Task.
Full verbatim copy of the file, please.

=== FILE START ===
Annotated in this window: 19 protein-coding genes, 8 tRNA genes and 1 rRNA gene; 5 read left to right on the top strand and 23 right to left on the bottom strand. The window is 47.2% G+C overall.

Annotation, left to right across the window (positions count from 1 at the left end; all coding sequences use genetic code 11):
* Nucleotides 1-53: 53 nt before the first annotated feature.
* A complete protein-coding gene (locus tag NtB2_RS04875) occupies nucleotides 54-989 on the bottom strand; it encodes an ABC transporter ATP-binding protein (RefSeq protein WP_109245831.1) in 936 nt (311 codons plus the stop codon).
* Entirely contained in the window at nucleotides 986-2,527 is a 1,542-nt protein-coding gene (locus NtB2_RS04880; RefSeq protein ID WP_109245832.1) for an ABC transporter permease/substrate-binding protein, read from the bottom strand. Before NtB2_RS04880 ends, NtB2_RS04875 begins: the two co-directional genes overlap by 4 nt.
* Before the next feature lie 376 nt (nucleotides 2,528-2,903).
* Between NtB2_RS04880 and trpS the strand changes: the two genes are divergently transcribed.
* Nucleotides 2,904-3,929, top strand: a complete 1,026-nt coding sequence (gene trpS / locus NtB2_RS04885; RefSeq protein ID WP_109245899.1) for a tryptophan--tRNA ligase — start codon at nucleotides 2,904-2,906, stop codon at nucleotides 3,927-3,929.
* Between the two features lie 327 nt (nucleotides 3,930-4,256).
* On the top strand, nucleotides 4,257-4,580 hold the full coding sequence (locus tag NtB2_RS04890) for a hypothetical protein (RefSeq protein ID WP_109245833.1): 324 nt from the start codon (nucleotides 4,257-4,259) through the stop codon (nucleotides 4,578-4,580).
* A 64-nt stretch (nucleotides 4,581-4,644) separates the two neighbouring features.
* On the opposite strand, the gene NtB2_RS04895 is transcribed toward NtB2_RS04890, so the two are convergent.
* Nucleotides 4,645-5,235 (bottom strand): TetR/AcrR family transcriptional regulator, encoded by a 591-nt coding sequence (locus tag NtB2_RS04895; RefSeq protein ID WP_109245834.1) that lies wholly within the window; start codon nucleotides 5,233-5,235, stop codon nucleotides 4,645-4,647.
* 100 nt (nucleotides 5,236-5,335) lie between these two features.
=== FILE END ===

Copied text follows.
Annotated in this window: 19 protein-coding genes, 8 tRNA genes and 1 rRNA gene; 5 read left to right on the top strand and 23 right to left on the bottom strand. The window is 47.2% G+C overall.

Annotation, left to right across the window (positions count from 1 at the left end; all coding sequences use genetic code 11):
* Nucleotides 1-53: 53 nt before the first annotated feature.
* A complete protein-coding gene (locus tag NtB2_RS04875) occupies nucleotides 54-989 on the bottom strand; it encodes an ABC transporter ATP-binding protein (RefSeq protein WP_109245831.1) in 936 nt (311 codons plus the stop codon).
* Entirely contained in the window at nucleotides 986-2,527 is a 1,542-nt protein-coding gene (locus NtB2_RS04880; RefSeq protein ID WP_109245832.1) for an ABC transporter permease/substrate-binding protein, read from the bottom strand. Before NtB2_RS04880 ends, NtB2_RS04875 begins: the two co-directional genes overlap by 4 nt.
* Before the next feature lie 376 nt (nucleotides 2,528-2,903).
* Between NtB2_RS04880 and trpS the strand changes: the two genes are divergently transcribed.
* Nucleotides 2,904-3,929, top strand: a complete 1,026-nt coding sequence (gene trpS / locus NtB2_RS04885; RefSeq protein ID WP_109245899.1) for a tryptophan--tRNA ligase — start codon at nucleotides 2,904-2,906, stop codon at nucleotides 3,927-3,929.
* Between the two features lie 327 nt (nucleotides 3,930-4,256).
* On the top strand, nucleotides 4,257-4,580 hold the full coding sequence (locus tag NtB2_RS04890) for a hypothetical protein (RefSeq protein ID WP_109245833.1): 324 nt from the start codon (nucleotides 4,257-4,259) through the stop codon (nucleotides 4,578-4,580).
* A 64-nt stretch (nucleotides 4,581-4,644) separates the two neighbouring features.
* On the opposite strand, the gene NtB2_RS04895 is transcribed toward NtB2_RS04890, so the two are convergent.
* Nucleotides 4,645-5,235 (bottom strand): TetR/AcrR family transcriptional regulator, encoded by a 591-nt coding sequence (locus tag NtB2_RS04895; RefSeq protein ID WP_109245834.1) that lies wholly within the window; start codon nucleotides 5,233-5,235, stop codon nucleotides 4,645-4,647.
* 100 nt (nucleotides 5,236-5,335) lie between these two features.